That’s why, when he died on that particular day, he was not immediately pleased by the incident. Captain Kirk never died. He came close in practically every episode, but he always managed to pull through in the end. Also, Tasha was in New Orleans on business. It bothered him that she didn’t know he was dead. He thought of calling her, but somehow it didn’t seem right. Dead people didn’t make phone calls. He thought of paying her a ghostly visit, but he didn’t know how to go about it. New Orleans was a long way from Paterson, New Jersey. Besides, he wasn’t in Paterson. He was in Troutdale, Oregon, and had been for the last ten years. Either way, by the time he got to New Orleans, she would’ve no doubt flown on to Boston, where she was supposed to attend a seminar at the International Cosmetic and Perfume Fair.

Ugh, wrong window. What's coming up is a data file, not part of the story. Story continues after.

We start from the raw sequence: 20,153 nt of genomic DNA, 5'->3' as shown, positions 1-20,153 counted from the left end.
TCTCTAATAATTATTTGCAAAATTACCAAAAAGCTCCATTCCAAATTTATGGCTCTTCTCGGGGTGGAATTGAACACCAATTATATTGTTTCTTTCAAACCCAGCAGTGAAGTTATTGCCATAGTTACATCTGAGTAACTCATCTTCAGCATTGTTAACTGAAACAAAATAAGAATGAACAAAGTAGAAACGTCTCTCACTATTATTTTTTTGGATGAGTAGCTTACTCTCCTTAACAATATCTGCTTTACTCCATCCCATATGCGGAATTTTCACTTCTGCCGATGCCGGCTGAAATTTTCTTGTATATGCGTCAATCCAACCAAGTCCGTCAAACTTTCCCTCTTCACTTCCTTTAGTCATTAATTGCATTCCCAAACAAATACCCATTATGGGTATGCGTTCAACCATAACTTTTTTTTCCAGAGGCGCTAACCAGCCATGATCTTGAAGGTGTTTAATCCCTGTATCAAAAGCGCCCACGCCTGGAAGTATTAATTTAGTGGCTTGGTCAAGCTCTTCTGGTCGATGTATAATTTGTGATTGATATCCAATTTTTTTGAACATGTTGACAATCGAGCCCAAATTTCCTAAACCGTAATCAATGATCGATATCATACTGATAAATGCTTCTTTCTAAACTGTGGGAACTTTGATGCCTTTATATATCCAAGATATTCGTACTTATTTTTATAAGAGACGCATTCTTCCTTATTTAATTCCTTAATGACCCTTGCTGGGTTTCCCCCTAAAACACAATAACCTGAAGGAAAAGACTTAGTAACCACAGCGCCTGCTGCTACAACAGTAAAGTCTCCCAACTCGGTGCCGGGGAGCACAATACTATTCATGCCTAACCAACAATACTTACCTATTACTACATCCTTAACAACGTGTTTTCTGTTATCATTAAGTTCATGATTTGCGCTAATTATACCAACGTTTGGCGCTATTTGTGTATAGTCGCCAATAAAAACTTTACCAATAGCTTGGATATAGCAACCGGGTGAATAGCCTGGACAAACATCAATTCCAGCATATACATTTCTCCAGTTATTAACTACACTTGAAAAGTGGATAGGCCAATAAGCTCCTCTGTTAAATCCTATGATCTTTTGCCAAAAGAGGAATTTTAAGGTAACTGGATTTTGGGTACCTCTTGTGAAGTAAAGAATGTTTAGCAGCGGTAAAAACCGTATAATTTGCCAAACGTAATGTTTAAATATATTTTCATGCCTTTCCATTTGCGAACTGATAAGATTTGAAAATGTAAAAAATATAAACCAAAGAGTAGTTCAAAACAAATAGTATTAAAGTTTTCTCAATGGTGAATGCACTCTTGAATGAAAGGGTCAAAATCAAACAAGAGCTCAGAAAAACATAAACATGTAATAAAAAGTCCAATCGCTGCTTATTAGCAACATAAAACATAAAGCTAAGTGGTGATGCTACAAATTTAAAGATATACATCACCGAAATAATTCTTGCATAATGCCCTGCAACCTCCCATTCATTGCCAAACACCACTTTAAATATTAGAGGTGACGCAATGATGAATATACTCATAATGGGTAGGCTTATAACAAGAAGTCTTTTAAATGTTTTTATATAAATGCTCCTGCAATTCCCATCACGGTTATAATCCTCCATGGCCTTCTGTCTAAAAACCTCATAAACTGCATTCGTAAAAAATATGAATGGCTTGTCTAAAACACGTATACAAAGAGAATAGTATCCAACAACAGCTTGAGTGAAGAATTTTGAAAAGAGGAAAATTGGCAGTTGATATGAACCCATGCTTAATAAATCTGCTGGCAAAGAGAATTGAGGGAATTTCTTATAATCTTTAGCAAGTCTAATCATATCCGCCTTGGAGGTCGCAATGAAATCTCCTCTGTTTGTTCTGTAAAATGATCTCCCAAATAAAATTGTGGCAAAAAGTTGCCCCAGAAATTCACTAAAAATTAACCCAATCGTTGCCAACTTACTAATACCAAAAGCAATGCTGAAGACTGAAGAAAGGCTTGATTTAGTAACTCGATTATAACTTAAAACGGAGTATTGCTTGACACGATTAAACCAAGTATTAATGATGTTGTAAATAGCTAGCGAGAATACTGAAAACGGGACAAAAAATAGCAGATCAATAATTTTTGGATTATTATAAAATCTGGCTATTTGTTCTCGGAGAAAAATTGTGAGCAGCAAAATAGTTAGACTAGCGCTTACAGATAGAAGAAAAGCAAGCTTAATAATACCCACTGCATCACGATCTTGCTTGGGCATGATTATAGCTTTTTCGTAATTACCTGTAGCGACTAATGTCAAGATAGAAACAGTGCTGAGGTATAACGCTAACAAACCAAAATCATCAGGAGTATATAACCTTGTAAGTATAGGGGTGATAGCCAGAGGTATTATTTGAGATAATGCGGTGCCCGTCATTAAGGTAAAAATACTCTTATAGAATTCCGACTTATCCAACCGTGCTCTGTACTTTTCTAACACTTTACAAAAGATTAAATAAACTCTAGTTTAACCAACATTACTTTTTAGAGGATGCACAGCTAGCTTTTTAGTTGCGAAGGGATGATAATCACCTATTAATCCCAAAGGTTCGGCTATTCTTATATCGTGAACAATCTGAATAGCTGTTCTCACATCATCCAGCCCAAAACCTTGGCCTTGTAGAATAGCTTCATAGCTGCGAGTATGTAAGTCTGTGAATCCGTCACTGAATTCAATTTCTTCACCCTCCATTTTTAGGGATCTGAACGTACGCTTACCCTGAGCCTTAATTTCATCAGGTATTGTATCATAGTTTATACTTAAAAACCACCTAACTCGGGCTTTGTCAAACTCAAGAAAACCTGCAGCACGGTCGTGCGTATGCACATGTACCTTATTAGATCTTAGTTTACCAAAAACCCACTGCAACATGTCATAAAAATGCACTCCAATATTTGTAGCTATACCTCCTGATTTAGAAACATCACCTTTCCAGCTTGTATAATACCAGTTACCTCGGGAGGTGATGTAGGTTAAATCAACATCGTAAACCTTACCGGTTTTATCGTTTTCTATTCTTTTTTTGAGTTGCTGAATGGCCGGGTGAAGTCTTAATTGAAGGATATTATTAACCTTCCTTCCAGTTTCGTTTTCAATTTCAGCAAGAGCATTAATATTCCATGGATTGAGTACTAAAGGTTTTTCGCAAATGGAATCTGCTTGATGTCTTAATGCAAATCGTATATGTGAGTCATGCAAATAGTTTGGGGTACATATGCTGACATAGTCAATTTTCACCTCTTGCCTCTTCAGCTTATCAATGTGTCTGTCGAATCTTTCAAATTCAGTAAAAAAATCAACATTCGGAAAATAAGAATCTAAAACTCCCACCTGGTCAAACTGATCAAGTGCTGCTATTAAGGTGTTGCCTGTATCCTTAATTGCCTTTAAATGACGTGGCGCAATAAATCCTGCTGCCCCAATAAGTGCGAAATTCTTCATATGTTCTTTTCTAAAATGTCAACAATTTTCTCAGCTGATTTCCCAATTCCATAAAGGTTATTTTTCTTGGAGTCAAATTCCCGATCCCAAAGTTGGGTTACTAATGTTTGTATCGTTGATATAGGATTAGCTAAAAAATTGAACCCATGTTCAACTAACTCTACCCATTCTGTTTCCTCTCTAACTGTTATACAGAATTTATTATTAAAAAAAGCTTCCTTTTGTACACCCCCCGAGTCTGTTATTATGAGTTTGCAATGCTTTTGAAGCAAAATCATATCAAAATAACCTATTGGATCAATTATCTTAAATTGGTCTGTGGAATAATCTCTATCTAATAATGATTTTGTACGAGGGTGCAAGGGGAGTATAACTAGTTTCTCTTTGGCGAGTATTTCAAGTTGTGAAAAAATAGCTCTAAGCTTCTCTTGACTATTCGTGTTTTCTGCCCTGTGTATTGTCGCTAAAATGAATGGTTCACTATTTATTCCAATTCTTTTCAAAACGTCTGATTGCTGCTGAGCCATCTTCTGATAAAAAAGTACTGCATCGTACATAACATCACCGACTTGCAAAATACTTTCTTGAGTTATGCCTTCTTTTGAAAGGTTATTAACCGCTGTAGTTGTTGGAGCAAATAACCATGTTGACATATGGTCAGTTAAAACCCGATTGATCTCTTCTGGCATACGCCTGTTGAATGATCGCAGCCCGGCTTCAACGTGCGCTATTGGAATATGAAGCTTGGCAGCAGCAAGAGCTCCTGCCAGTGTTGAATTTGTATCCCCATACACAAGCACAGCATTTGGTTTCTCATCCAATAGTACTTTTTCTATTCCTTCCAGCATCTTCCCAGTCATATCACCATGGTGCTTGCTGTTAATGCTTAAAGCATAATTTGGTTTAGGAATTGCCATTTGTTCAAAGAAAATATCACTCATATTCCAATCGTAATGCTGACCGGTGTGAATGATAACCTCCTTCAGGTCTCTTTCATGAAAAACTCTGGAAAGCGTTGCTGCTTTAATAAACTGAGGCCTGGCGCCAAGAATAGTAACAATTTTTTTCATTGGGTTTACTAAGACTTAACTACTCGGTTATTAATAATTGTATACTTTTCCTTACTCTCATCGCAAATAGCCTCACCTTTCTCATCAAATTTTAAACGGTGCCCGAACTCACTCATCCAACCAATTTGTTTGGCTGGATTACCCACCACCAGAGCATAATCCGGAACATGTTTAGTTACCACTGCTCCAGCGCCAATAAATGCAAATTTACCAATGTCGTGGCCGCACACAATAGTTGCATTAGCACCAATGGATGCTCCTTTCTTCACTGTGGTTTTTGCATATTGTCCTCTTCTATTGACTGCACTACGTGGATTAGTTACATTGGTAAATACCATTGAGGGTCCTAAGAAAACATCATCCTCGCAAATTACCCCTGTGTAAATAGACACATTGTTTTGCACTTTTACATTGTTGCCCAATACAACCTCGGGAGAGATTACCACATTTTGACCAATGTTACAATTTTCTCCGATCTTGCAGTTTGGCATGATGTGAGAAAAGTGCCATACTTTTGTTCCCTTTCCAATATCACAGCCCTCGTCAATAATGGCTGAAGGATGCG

Unable to decide anything, he went into the kitchen and opened a can of vegetable soup. While the soup was warming on the stove, he got out a few saltines and put some butter on them. He loved crackers with butter. On more than one occasion, he’d told his wife that if he died while eating crackers and butter, he’d die a happy man. Now here he was, dead, and still eating crackers and butter. And they were great. The flavor was so good, in fact, that it was almost overwhelming. The soup, he soon discovered, was also exceptionally fine. The vegetables tasted like they’d just come out of someone’s garden. With each spoonful, he felt as if the morning dew, the golden sunlight, and the sweet gentle breezes that had nourished the plants were entering his body.